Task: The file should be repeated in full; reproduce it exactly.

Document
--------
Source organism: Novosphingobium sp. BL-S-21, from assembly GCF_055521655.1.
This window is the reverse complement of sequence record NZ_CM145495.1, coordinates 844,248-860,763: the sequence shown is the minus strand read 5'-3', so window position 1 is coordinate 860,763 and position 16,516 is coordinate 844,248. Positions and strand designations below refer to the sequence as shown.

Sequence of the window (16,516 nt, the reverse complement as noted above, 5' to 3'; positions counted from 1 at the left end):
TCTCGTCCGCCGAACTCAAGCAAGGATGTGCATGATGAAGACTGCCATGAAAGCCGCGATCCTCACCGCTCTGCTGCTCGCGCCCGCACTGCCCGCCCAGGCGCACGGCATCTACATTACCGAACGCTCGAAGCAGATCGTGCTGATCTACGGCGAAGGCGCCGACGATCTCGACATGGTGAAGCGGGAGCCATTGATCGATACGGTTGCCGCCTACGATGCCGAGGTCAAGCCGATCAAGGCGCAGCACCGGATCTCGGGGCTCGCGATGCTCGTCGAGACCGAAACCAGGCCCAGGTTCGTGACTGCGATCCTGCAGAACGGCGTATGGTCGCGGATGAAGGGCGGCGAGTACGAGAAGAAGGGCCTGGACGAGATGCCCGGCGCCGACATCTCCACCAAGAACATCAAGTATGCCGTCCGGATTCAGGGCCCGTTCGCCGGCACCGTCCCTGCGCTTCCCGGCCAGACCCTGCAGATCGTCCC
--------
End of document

Source organism: Novosphingobium sp. BL-S-21, from assembly GCF_055521655.1.
This window is the reverse complement of sequence record NZ_CM145495.1, coordinates 844,248-860,763: the sequence shown is the minus strand read 5'-3', so window position 1 is coordinate 860,763 and position 16,516 is coordinate 844,248. Positions and strand designations below refer to the sequence as shown.

Sequence of the window (16,516 nt, the reverse complement as noted above, 5' to 3'; positions counted from 1 at the left end):
TCTCGTCCGCCGAACTCAAGCAAGGATGTGCATGATGAAGACTGCCATGAAAGCCGCGATCCTCACCGCTCTGCTGCTCGCGCCCGCACTGCCCGCCCAGGCGCACGGCATCTACATTACCGAACGCTCGAAGCAGATCGTGCTGATCTACGGCGAAGGCGCCGACGATCTCGACATGGTGAAGCGGGAGCCATTGATCGATACGGTTGCCGCCTACGATGCCGAGGTCAAGCCGATCAAGGCGCAGCACCGGATCTCGGGGCTCGCGATGCTCGTCGAGACCGAAACCAGGCCCAGGTTCGTGACTGCGATCCTGCAGAACGGCGTATGGTCGCGGATGAAGGGCGGCGAGTACGAGAAGAAGGGCCTGGACGAGATGCCCGGCGCCGACATCTCCACCAAGAACATCAAGTATGCCGTCCGGATTCAGGGCCCGTTCGCCGGCACCGTCCCTGCGCTTCCCGGCCAGACCCTGCAGATCGTCCC